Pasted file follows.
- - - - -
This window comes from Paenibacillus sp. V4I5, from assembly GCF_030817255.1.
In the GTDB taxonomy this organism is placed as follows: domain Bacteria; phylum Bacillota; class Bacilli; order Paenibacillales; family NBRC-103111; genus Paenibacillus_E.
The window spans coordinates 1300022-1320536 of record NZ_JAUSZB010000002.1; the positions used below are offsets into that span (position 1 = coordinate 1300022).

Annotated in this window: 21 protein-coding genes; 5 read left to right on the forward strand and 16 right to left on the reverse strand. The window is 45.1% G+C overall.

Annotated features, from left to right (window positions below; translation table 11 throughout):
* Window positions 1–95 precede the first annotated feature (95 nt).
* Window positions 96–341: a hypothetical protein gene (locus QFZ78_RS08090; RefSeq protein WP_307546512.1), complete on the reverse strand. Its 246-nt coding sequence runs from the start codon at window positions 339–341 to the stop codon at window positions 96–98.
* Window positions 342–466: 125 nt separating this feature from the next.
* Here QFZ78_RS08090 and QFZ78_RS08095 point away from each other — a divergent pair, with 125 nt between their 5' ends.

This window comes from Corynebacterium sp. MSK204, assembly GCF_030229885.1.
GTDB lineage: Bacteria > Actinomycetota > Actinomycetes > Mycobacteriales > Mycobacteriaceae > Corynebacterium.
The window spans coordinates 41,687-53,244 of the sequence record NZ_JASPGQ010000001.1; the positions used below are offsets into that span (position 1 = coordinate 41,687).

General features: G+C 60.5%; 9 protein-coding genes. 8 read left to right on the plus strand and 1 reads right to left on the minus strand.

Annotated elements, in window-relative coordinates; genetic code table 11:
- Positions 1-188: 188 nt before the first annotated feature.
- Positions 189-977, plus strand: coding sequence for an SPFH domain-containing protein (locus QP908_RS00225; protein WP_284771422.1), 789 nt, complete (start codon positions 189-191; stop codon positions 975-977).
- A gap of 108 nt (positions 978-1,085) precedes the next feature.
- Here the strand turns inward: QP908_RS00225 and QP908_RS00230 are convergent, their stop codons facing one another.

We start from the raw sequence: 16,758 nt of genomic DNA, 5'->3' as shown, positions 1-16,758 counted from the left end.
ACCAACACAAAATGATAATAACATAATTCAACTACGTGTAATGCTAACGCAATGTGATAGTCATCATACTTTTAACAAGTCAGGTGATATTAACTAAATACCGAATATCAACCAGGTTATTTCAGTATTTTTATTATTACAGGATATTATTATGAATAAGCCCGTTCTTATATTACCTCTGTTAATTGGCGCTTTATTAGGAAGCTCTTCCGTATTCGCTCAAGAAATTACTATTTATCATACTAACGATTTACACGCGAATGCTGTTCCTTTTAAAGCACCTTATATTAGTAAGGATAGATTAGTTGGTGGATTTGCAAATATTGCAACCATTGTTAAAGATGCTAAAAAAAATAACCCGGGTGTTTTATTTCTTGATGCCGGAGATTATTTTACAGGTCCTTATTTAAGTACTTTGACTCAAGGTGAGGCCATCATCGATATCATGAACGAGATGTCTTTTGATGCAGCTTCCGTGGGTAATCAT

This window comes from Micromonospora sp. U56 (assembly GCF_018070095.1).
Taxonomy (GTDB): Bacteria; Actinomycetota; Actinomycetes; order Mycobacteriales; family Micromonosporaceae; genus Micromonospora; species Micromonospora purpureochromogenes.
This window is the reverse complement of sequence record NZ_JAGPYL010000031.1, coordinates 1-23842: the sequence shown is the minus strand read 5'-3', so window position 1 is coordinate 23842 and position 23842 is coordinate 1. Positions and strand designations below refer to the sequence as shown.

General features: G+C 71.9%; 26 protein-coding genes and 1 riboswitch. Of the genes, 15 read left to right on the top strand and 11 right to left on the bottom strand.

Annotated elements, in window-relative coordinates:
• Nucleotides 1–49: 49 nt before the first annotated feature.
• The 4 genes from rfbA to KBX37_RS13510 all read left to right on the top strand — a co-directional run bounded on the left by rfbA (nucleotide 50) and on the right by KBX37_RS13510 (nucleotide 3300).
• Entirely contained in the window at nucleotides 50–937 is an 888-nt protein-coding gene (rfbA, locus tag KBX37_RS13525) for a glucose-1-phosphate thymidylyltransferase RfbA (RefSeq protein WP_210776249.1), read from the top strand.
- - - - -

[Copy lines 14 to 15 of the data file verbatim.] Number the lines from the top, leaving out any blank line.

Annotated elements, in window-relative coordinates; genetic code table 11:
- Positions 1-188: 188 nt before the first annotated feature.